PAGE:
Components: Alstom inside
With the broadest components portfolio in the industry, decades of experience, and a worldwide presence, Alstom offers the best solutions. We recently spoke with Bart Vantorre, Vice President of the Components Platform about what sets the company's offerings apart and why it's important to have components knowledge in-house.
Bart Vantorre is Vice President of the Components Platform at Alstom and is responsible for Global Product Convergence and Standardisation. He travels widely for the business, so enjoys spending weekends with his wife and daughter at home in Bruges, Belgium, where he started his career in the rail industry.
Connect with Bart on LinkedIn
What is the components platform and what do you do?
We cover the technology, products and the systems that are the core of any train: the bogies, drives, the traction that moves the train, the interiors, the train control and information systems and the friction brakes. These are all produced in-house at Alstom. This means we are also involved in innovation and product development in these areas, deciding if new ideas can add value to Alstom and really make a positive difference for customers. From there, we help our sales people in the different regions to tender for contracts: we provide the costings and make sure they have the right technology to respond to tenders. We also help launch new products and manufacture the first prototypes and the first pre-series. And then, of course, we support component sites to deliver components, in the normal running of the business.
Components is a hidden gem within the organisation. Why is it important for Alstom to have components knowledge in-house?
An average train normally has 30,000 individual article numbers, from bolts and washers up to systems. We don’t do everything in-house, but we design and make about 25-30% of everything in the train. The five core areas we do in-house are the areas that define the train, with the technology that distinguishes us from our competitors. These are the critical components where we can't afford to be solely dependent on suppliers. They make the major difference in the final performance of the train and are where we exercise our engineering knowledge. Sometimes we buy in subsystems from suppliers who have better knowledge than us because they benefit from working with other industries, in other cases we choose to make them internally. Our bigger competitors also do a lot in-house, but the smaller ones can't because they don't have that engineering force, or money to invest.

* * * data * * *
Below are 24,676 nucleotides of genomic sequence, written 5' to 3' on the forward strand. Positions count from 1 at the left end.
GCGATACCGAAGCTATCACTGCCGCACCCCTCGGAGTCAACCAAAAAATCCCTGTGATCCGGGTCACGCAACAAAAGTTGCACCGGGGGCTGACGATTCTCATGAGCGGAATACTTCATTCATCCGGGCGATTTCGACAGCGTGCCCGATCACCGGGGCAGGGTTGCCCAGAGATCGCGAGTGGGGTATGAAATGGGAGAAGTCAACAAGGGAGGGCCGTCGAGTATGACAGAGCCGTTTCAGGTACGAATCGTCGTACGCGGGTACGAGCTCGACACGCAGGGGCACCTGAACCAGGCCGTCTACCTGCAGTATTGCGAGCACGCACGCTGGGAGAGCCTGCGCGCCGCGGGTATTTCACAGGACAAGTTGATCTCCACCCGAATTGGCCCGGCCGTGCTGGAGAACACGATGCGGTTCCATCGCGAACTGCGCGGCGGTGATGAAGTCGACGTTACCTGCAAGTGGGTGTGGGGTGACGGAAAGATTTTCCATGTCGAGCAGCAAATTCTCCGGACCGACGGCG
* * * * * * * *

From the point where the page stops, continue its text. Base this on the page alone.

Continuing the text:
“From our knowledge of systems, we create new ideas and work out how to integrate them into trains in the most optimum way, to bring those systems to life.”
Alstom offers components for all trains. Can you explain what this means and why you present your offer in this way?
Alstom is now the biggest global player in the market. We cover all components and associated technologies from light rail vehicles, monorails, people movers, metros up to locomotives and high-speed trains. That gives us an advantage because it means we can provide more solutions. For example, in green traction technologies, unlike many of our competitors, we are able to invest in all of them, so we have battery, hydrogen and hybrid solutions. This means, for each customer, Alstom looks at different technologies and tries to offer the best for them in each use case. The second reason is our global coverage. We are on all continents, so for an end customer, we understand their country, their specific needs and often manufacture locally or at least service locally. So, we offer all trains, adapted to all our customers’ local needs.
In addition to offering the widest range of components, what sets Alstom apart in this area?
I strongly believe it’s people. We are in a business where people are really proud to be associated with their railways: whether it’s in India, in Britain, in France or Belgium. Their hearts and souls are in rail. We have a lot of engineers with 20 or 30 years in the business, with lots of knowledge and relationships with end customers. Also, we are multicultural with many different nationalities in the team, and this clash of ideas, cultures and rail traditions alongside positive energy means we discuss things with each other and bring the best to the table. This means that out of our knowledge of lots of systems, we create new ideas and we work out how to integrate them into trains in the most optimum way, to bring those systems to life.